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YOKOTA AIR BASE, Japan — A Japanese court has ordered a former Yokosuka Naval Base civilian employee convicted in the death of a Japanese man in 2006 to pay 13.7 million yen (about $178,000) in damages to the victim’s relatives.

The Yokohama District Court on Thursday ordered Robert Burns Nolan, 59, to compensate the family for the death of a 70-year-old man he tussled with outside a Yokosuka bar, according to the plaintiffs’ attorney, Shinohara Yoshihito. Nolan, formerly a GS-14 who worked as a personnel management officer at Yokosuka, was found guilty in 2008 of “bodily injury resulting in death” after he pushed Katsumi Nakagawa onto the pavement outside Live Bar Buzz.

Nolan received a three-year sentence in a Japanese prison, but the sentence was suspended for five years. Under a suspended sentence, a person convicted of the crime does not have to serve the prison term if he or she does not commit another crime for the length of the suspended sentence.

Nolan’s attorney declined to comment on Thursday’s court decision, but did say Nolan was now in the United States.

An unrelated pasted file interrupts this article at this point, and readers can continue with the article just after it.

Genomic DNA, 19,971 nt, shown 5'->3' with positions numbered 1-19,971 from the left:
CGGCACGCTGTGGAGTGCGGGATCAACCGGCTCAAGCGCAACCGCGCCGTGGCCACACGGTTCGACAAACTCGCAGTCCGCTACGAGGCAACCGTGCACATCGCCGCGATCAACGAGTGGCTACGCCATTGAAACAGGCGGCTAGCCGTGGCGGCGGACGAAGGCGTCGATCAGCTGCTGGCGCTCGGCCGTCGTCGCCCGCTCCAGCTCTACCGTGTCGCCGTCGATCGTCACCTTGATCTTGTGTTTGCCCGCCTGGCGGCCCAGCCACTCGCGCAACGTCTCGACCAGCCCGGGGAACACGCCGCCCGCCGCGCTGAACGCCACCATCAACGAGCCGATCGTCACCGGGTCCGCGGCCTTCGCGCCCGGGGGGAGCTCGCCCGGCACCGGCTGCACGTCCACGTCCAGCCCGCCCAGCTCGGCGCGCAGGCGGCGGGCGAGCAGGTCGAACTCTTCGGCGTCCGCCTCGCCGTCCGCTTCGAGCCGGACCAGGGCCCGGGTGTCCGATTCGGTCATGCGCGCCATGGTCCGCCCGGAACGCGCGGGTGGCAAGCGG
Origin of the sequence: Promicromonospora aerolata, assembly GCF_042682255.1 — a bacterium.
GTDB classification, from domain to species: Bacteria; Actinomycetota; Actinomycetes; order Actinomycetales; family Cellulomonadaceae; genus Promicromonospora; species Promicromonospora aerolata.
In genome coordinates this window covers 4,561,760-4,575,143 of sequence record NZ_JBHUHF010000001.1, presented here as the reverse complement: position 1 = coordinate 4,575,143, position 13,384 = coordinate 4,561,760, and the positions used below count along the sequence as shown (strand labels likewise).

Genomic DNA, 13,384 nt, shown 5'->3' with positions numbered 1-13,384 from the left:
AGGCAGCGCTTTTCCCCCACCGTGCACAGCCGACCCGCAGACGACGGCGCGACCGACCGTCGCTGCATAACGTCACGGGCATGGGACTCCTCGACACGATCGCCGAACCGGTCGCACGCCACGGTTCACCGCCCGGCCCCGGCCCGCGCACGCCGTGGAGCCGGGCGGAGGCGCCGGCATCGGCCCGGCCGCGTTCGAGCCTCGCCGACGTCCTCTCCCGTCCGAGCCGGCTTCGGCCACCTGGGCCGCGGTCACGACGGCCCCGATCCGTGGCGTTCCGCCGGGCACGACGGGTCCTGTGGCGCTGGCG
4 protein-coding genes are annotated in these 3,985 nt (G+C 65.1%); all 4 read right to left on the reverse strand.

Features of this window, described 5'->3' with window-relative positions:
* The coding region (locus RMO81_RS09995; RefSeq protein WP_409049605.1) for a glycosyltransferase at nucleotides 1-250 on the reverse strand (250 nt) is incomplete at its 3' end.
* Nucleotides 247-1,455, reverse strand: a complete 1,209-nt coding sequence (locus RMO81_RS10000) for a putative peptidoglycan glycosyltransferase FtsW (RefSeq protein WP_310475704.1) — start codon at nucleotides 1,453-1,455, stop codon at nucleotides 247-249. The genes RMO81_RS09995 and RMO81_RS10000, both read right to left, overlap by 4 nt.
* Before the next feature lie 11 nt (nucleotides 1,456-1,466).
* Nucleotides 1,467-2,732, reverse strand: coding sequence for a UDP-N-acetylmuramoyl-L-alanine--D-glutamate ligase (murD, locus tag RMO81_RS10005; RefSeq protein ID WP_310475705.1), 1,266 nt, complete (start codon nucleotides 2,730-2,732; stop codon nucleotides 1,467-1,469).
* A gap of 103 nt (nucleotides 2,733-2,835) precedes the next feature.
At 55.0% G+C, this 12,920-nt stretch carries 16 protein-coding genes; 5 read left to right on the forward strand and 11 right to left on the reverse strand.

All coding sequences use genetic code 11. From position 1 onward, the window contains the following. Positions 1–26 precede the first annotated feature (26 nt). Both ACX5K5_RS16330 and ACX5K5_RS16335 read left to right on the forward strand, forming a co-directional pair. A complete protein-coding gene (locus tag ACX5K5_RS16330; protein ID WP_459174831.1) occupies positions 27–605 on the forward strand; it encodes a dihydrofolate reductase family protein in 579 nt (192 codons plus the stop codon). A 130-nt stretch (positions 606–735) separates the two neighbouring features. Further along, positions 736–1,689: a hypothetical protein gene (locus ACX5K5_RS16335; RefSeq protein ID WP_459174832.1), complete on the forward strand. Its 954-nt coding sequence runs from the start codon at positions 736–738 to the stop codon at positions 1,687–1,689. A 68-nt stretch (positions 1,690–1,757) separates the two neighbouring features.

The plaintiffs had demanded that Nolan and the Japanese government jointly pay 26 million yen, nearly twice as much as the court-ordered amount.

The family members sued the Japanese government because under the Special Civil Act they were not allowed to sue the U.S. military. The judge, however, ruled that Nolan’s actions were not related to his official duties and, thus, the Japanese government could not be held responsible.

Yoshihito argued in court that even though Nolan was off duty at the time of the incident, around 6:30 p.m., he had left work about an hour early to go to the bar. Once there, he began drinking, Yoshihito said, which was a work-time violation and, thus, involved lax supervision by the U.S. military.

Yoshihito said his clients would have to wait to see if the decision is appealed to a higher court before taking steps toward recovering any money.

“We don’t know where Nolan is and his attorney won’t reveal his location,” Yoshihito told Stars and Stripes. “It could take years before they could start collecting.”

From staff reports

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